Reflections from an ER Patient

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By Jennifer Guan (c2020). Photo by @rawpixel.

Mr. X was about thirty years old and had been dealing with severe, unexplained chronic abdominal pain for years. Before seeing him, the ER staff physician I was following, Dr. Y, showed me his test results – a huge collection of x-rays and scans and blood tests and laparoscopic procedures that all failed to give us any insight as to why he felt such crippling pain from a day- to- day basis. Dr. Y was not very optimistic and gave me a generous fifteen minutes to take a lengthy history but stated that she had seen this patient before and he likely just wanted some more opioids. When I walked into the small room, Mr. X was sitting on the bed. He looked like he had experienced a rough life and had missing teeth, bones protruding from his small frame, and a forlorn expression. Mr. X told me that this pain had been ongoing for years and years, that he didn’t know what to do about it, and that the medications were not working. It was unbearable last night, which is why his dad brought him in today. He told me about his smoking and drinking, work, past surgeries, poor appetite, unstable living conditions, previous medical history and medications, and I added everything up to the list of differentials in my mind.

Luckily, we had just been studying abdominal pain, and I ran through the differentials to Dr. Y, which were one by one struck down based on the tests results. Liver function tests were normal despite multiple alcoholic drinks per day. But maybe they’re just abnormally normal because so few liver cells remain to pump out enzymes! But then why would the biopsies and scans show a healthy liver? Could it be kidney stones?! No, his ultrasounds were clear… Fibromyalgia? Symptoms didn’t really match… Diverticulitis? Appendicitis? All had a corresponding test that gave a resounding “No”. I asked Dr. Y what she thought, and she said there was likely nothing we could do at this point, for Mr. X had already been seen by multiple specialists. Dr. Y and I returned to Mr. X. She told him our thoughts and said that he was already on the highest dose of pain medications that she is comfortable giving. She said that she could give him a local numbing shot but that the efficacy was well below the medications he is already on and so he would likely not feel any difference. Mr. X didn’t accept this. He demanded a better answer and solution to his pain but Dr. Y explained that over the recent months, he had already gone through every test she could order, which had all come back as negative.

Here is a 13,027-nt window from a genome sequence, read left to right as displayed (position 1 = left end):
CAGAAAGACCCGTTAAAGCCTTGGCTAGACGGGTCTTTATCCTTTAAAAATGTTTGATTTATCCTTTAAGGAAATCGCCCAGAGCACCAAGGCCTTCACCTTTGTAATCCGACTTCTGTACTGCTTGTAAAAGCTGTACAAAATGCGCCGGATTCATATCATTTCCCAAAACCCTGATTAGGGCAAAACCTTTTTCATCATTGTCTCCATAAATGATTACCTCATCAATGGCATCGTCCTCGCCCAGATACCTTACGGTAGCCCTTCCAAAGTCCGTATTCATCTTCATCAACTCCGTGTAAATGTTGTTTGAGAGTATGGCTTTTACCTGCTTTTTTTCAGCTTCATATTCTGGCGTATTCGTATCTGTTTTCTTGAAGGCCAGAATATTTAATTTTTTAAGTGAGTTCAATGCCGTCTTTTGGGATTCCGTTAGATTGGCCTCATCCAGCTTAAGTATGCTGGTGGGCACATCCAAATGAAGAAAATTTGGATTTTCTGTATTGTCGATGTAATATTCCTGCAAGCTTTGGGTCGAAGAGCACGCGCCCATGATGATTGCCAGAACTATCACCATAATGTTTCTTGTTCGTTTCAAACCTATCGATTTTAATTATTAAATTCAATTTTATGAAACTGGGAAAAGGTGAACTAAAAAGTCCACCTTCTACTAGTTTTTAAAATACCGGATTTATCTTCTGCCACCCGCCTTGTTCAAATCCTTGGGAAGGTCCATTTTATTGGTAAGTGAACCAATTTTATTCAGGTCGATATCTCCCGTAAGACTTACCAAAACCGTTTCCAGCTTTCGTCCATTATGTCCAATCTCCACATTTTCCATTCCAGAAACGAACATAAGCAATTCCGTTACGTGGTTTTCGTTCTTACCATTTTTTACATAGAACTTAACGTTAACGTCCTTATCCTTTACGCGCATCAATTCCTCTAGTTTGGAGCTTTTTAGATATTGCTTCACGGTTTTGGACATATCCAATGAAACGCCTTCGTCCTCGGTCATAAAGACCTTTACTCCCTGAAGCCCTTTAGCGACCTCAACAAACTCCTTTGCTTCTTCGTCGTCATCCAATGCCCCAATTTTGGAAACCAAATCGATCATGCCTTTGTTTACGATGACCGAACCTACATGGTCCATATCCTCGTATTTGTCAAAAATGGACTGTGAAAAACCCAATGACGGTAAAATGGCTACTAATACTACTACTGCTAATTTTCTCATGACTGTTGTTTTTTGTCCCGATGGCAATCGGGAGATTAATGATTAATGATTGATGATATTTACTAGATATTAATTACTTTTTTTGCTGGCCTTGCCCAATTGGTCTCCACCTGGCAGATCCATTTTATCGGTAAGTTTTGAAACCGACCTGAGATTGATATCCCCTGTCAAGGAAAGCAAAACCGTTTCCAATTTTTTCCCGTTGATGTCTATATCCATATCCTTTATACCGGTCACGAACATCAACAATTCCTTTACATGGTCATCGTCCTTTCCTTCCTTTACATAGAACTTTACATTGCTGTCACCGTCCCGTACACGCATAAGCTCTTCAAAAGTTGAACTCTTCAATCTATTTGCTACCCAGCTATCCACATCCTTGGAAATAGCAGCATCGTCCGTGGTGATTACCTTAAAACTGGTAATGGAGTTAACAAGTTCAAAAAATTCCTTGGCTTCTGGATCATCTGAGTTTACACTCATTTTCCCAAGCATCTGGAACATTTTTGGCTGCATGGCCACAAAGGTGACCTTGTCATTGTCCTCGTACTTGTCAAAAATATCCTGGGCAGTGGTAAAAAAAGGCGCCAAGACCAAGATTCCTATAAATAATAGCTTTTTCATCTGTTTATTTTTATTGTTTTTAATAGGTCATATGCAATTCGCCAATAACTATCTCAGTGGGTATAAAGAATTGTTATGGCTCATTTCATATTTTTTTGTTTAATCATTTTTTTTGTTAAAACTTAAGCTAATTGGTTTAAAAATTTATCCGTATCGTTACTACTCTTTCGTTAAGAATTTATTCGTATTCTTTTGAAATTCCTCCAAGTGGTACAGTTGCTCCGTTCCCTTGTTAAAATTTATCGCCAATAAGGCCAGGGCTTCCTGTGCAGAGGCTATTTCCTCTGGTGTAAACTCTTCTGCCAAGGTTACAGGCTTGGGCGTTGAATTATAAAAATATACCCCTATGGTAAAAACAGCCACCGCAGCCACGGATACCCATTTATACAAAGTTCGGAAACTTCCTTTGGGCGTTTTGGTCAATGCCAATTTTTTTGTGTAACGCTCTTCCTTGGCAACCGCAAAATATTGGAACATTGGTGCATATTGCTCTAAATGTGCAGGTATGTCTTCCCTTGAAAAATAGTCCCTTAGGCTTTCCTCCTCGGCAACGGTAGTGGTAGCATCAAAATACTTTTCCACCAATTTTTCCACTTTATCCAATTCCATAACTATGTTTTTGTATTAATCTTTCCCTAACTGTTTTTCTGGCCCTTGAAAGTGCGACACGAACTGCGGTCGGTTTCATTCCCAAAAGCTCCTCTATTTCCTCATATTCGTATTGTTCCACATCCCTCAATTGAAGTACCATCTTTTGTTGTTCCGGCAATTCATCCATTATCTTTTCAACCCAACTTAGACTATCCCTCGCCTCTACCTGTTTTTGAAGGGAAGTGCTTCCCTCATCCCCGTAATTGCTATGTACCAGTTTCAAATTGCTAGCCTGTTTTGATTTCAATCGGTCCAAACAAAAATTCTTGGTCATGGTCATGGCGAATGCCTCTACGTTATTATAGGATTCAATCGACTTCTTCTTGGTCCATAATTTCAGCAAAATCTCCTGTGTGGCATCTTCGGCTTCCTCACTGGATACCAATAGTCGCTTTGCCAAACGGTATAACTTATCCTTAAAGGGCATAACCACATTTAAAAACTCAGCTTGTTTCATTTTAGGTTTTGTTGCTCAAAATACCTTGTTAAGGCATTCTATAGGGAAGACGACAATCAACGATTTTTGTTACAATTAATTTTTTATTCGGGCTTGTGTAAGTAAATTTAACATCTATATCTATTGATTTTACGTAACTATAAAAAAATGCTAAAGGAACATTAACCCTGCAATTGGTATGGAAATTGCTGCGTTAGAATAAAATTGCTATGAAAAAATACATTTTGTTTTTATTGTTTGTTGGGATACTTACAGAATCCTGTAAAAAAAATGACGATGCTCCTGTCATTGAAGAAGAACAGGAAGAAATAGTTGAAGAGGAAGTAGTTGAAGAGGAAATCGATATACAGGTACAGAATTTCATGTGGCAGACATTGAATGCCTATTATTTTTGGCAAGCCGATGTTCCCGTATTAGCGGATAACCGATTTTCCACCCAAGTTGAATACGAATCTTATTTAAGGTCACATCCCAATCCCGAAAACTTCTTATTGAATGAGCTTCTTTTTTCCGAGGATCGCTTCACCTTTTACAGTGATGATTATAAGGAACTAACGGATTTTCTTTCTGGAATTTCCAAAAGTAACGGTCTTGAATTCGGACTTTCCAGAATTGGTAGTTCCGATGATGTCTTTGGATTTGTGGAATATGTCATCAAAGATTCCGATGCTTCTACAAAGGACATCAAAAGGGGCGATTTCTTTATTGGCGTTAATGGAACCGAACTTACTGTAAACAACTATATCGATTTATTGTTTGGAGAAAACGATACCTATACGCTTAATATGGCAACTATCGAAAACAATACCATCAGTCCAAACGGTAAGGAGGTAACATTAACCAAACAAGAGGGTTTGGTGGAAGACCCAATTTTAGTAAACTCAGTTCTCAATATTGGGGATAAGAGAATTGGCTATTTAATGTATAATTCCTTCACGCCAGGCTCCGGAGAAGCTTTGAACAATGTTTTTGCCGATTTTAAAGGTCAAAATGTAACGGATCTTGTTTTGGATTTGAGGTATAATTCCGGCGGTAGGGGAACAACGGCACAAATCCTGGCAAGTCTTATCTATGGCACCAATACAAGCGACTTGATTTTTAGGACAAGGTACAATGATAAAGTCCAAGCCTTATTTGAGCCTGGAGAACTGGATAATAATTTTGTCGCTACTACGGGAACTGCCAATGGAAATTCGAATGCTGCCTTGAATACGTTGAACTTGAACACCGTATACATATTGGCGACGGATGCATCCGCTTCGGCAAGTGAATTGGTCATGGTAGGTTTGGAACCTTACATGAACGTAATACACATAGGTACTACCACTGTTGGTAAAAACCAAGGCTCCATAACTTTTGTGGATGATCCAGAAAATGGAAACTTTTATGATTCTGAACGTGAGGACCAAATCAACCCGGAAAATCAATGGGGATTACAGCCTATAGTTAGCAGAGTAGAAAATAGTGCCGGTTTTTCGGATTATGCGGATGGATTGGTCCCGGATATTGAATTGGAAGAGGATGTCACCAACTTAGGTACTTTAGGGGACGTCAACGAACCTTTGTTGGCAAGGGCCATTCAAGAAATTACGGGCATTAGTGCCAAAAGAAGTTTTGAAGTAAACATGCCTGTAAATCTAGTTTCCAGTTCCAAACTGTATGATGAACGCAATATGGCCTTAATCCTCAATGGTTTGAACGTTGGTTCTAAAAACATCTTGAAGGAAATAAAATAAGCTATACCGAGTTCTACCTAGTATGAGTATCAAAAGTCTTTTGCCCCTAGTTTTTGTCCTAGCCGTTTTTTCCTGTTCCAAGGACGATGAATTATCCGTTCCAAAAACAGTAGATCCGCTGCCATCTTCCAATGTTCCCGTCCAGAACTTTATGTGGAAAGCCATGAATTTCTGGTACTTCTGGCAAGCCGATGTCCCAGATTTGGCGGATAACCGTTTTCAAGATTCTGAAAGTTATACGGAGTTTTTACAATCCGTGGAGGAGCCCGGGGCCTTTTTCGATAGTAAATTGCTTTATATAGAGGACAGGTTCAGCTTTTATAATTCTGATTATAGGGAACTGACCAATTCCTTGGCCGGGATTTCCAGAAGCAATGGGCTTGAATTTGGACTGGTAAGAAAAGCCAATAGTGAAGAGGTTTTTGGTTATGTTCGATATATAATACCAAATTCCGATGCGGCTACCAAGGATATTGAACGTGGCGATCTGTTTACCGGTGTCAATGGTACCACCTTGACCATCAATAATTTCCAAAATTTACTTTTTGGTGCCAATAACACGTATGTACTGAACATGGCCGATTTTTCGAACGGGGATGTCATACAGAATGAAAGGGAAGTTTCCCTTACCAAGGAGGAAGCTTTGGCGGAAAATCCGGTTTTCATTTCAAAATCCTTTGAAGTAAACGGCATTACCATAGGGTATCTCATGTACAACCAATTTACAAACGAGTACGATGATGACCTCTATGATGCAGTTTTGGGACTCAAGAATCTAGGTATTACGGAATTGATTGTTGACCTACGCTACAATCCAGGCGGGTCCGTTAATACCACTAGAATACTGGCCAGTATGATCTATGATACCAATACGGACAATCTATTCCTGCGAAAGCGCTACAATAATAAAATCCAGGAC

In the end, we didn’t do anything at all for Mr. X. He had simply sat in the waiting room for hours, talked to me for fifteen minutes, then both Dr. Y and I for five minutes, before walking out of the hospital that day. As he left, I smiled at him, but he didn’t see me. Between other patients, I voiced again how disappointing it is that we couldn’t do anything for him and Dr. Y casually mentioned that he had had previous suicide attempts.

I regret not sitting with him to just chat and show him that we do care and are thinking about him, even if it doesn’t seem like it. I regret letting him walk out of the ER without a nurse or doctor or medical student to reassure him and keep him company. This day happened many months ago, on a day where there was still snow on the ground. I do not know how Mr. X is feeling right now, if he has seen any other health care professionals in the meantime, if he still has a place to call home, or even if he is still alive.

I am certain that if Mr. X had been an affluent, good looking, middle-aged man, we would have acted differently. That same day, a cardiovascular surgeon came to the ER because his chest had been feeling tight during an operation. The way this surgeon was treated was in stark contrast to the way Mr. X was treated. Of course, one can argue that this was the surgeon’s first episode of chest pain, that chest pain in an older man is very worrisome, that it is potentially life threatening. But I highly doubt the same care and consideration and utter respect would have been granted onto Mr. X if this had been his first time in the ER as well.

Looking back, I’m not sure if we could have done anything differently with Mr. X.  In pro comp, we have done several scenarios now to contrast “bad” behaviour with its corresponding “good” solution. But that is often too simplified of an approach. It is too easy to say that a good physician would give up his lunch break everyday to sit with a patient and the family and spend enough time with everyone to build a strong rapport that ends with the sharing of personal stories and tears of relief. That is not reality. If one patient receives 2 hours of undivided attention, then 10 others go without being seen. I am realizing more and more that it is perhaps practicing this woven balance between low voices of reassurance and pointed questioning and direct tests that is the art and science of medicine we hear so often of.

I still think about Mr. X from time to time. I wonder how he is doing and although I’m still not sure if I acted in a way most representative of this balance between art and science, this experience has illustrated to me more about the humility, balance of resources, and diagnosis of medicine than any other.

 

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